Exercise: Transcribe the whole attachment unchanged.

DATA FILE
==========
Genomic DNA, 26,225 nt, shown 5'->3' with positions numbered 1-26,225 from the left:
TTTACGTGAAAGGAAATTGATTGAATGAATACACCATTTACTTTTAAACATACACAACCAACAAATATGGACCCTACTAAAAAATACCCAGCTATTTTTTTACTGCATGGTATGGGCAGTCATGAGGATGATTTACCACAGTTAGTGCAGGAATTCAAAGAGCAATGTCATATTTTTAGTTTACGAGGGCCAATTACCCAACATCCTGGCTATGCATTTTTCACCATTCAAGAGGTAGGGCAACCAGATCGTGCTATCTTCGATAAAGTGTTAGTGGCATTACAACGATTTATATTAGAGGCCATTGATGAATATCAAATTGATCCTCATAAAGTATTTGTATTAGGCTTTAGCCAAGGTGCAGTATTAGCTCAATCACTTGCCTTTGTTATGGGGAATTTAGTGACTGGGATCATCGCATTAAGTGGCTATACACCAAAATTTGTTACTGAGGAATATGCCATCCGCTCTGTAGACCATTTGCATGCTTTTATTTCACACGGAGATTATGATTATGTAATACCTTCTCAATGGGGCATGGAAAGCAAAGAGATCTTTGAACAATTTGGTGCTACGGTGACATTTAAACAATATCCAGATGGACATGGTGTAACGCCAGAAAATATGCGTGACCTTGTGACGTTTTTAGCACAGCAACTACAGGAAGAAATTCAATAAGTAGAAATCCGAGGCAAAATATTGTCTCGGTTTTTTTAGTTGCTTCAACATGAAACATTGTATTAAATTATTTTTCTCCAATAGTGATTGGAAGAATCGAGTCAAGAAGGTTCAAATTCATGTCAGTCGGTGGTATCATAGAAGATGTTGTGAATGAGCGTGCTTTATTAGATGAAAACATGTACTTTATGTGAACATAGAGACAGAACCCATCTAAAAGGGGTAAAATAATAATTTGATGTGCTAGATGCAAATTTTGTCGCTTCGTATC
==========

Genomic DNA, 26,225 nt, shown 5'->3' with positions numbered 1-26,225 from the left:
TTTACGTGAAAGGAAATTGATTGAATGAATACACCATTTACTTTTAAACATACACAACCAACAAATATGGACCCTACTAAAAAATACCCAGCTATTTTTTTACTGCATGGTATGGGCAGTCATGAGGATGATTTACCACAGTTAGTGCAGGAATTCAAAGAGCAATGTCATATTTTTAGTTTACGAGGGCCAATTACCCAACATCCTGGCTATGCATTTTTCACCATTCAAGAGGTAGGGCAACCAGATCGTGCTATCTTCGATAAAGTGTTAGTGGCATTACAACGATTTATATTAGAGGCCATTGATGAATATCAAATTGATCCTCATAAAGTATTTGTATTAGGCTTTAGCCAAGGTGCAGTATTAGCTCAATCACTTGCCTTTGTTATGGGGAATTTAGTGACTGGGATCATCGCATTAAGTGGCTATACACCAAAATTTGTTACTGAGGAATATGCCATCCGCTCTGTAGACCATTTGCATGCTTTTATTTCACACGGAGATTATGATTATGTAATACCTTCTCAATGGGGCATGGAAAGCAAAGAGATCTTTGAACAATTTGGTGCTACGGTGACATTTAAACAATATCCAGATGGACATGGTGTAACGCCAGAAAATATGCGTGACCTTGTGACGTTTTTAGCACAGCAACTACAGGAAGAAATTCAATAAGTAGAAATCCGAGGCAAAATATTGTCTCGGTTTTTTTAGTTGCTTCAACATGAAACATTGTATTAAATTATTTTTCTCCAATAGTGATTGGAAGAATCGAGTCAAGAAGGTTCAAATTCATGTCAGTCGGTGGTATCATAGAAGATGTTGTGAATGAGCGTGCTTTATTAGATGAAAACATGTACTTTATGTGAACATAGAGACAGAACCCATCTAAAAGGGGTAAAATAATAATTTGATGTGCTAGATGCAAATTTTGTCGCTTCGTATC